As for costuming - I myself would have no problem dancing in just boxerbriefs even. I am proud of my body, I have great legs and my muscle work would be MUCH more visible if I did dance in boxerbriefs only. However, there are certain things that are subject to cultural limitations and connotations - such as nipples triggering a sexual connotation or having a bulge on the front of your pants doing the same. In lack of better constructed costumes that enhance the movements we men, just like women, intend to execute when performing - we guys end up with all kinds of costumes. Some more successful than others. It is essential to show midriff if you are executing a lot of ab work. You may cover up if you are doing more of a folklore piece. Another factor is - that more tightly fitted leg wear will make technical necessary movements visible in unflattering ways, and since dance is a visual art form displaying esthetic and pleasing visuals for the eyes - we guys tend to go a bit wider in our legwear. Heck, some even wear skirts to hide the hideously looking jiggle that appears at times - or wierd leg positions that happen when doing certain movements.

    My costuming is directly based off of Disney's Aladdin and a hybrid of an Orientalist fantasy....be it in the western world or the eastern world. Lately, my designs tend to be more about preference, fashion, colors, trends and exciting new stuff than being the typical "too short harem pants and a cut tshirt" look.

    I as a male dancer do not ask you as an audience member to be all jolly good about male dancers or me. however, I do ask that you look at the technical, visual, esthetical and style specific presentation - and if it pleases you, appreciate my dedicated and honest efforts to uphigh the dance alongside my female colleagues. There is always areas that can be bettered and worked on no matter what level you are on - but consider the level, experience, reputation, marketing and presentation of the dancer and "judge" accordingly.

    I hope this post will shed some light upon this subject, if not according to all male dancers - at least according to me.

    DaVid
    Last edited by DaVidofScandinavia; 07-21-2006 at 07:33 PM.

  8. #8
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    Ohhh, adding: I sometimes get requests from people to dance "more like a man"... however, I am a man - whatever I do is dancing like a man in the respect that I am a man by gender. My personal opinion is that expressions can, should and have to be diverse - otherwise it would be very boring to do what we do, which is dance. Also, one of the most aknowledged dance styles is Ballet and men are respected and acclaimed for their performances within this style - but if we're pulling the macho card... how macho is it to run around on toe in skin tight stretch lycra while jumping up and down on the floor with a huge pouch on the front of your pants with white makeup on your face? My opinion is "dance is about the concept of movement. A well executed, articulated and performed movement and well presented expression is what I look for - not the gender of the person doing it". I get just as sad when I see bad dancing by men as I get when I see bad dancing by women (all relevant to the factors I mentioned above).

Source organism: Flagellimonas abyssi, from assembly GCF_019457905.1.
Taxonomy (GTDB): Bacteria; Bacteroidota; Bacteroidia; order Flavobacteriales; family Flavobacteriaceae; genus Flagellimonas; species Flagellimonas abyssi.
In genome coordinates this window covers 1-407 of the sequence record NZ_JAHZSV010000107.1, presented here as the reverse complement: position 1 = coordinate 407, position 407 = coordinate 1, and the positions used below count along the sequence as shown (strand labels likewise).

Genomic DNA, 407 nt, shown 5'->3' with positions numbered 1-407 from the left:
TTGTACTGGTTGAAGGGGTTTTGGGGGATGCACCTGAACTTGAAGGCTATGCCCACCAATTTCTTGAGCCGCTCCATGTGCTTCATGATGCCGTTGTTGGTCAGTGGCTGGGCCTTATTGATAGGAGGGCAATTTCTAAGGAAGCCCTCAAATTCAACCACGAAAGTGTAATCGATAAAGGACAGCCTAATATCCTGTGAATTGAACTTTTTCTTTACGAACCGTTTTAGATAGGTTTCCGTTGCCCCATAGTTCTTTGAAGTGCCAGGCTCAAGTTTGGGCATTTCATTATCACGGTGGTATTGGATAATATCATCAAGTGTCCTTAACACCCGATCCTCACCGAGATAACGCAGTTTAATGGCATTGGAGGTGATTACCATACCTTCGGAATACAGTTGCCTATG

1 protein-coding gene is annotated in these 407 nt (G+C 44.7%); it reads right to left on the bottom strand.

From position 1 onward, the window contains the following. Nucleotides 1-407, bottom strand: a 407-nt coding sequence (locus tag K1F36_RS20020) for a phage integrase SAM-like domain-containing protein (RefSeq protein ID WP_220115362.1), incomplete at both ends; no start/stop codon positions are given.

Im currently fixing some new clips for my website - however, they will not be longer than 1 minute each due to copyrights etc. But, it will be an updated taste of what I do these days
    Last edited by DaVidofScandinavia; 07-21-2006 at 07:40 PM.

  9. #9
    V.I.P. Moon's Avatar
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    Please don't understand me wrong,
    I didn't say that I think men schouldn't wear belly-showing shirts, I just said I don't like them

    Just like, in "real life" I don't like golf shirts on men or those horrible shoes with pointed toes on women

  10. #10
    Junior Member Selkie's Avatar
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    I enjoy watching male dancers of any dance genre, but I am particularly enjoying the male belly dancers. Women's dance can get a bit 'same old same-old' after a while, but the men are often fighting the perception that this is women's dance only. They fight the idea that these movements are only for women, men aren't supposed to shake their booties or twist their spines. So they work out for themselves what it means for them to dance, and the result is a rich variety of dancing styles. Some men dance in a fluid, "feminine" way, while others dance in a 'stiffer' fashion. Yet others make a dance that is difficult to describe, its difference is difficult to pin down in words, but is nevertheless distinct. Each dancer owns his dance in a way that a lot of the women dancers I've seen don't seem to.

    But when I watch a dance, any dance, its not the gender that I'm first drawn to, its the skill of the dancer. I like to watch good, skilled dance, I like to appreciate the mastery that the dancer has gained over his or her body. I don't care who you are, this 'layering' stuff isn't easy!

    Such controversies over men dancing isn't unique to belly dance though. Male ballet dancers have faced prejudice for years, including the ubiquitous accusations of being gay - which is ironic, because ballet started out as men-only dance. Same with my native Highland dance - most ironic thing I ever saw was a few years ago, some ignoramus yob catcalling a boy doing the Sean Truibhas, calling him queer for wearing a 'skirt' and doing 'girlie dance'!! :eek: (a small riot broke out and Mr. Ignorance was escorted off the premises...... *LOL*)